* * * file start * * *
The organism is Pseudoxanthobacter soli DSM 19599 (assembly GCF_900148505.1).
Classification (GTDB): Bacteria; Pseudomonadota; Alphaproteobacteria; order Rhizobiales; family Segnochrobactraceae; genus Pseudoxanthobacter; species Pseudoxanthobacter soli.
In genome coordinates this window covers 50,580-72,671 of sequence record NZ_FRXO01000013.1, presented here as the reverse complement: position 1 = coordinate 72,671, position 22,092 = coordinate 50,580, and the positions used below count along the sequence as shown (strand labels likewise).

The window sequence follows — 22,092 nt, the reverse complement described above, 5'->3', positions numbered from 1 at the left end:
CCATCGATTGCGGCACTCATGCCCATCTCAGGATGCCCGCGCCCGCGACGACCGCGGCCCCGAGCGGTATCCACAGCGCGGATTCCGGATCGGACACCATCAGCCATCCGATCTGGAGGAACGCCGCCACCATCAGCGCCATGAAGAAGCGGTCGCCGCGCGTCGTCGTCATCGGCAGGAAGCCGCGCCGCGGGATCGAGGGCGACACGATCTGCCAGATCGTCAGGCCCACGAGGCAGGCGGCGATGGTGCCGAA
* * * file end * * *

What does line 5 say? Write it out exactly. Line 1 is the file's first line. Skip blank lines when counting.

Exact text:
CCATCGATTGCGGCACTCATGCCCATCTCAGGATGCCCGCGCCCGCGACGACCGCGGCCCCGAGCGGTATCCACAGCGCGGATTCCGGATCGGACACCATCAGCCATCCGATCTGGAGGAACGCCGCCACCATCAGCGCCATGAAGAAGCGGTCGCCGCGCGTCGTCGTCATCGGCAGGAAGCCGCGCCGCGGGATCGAGGGCGACACGATCTGCCAGATCGTCAGGCCCACGAGGCAGGCGGCGATGGTGCCGAA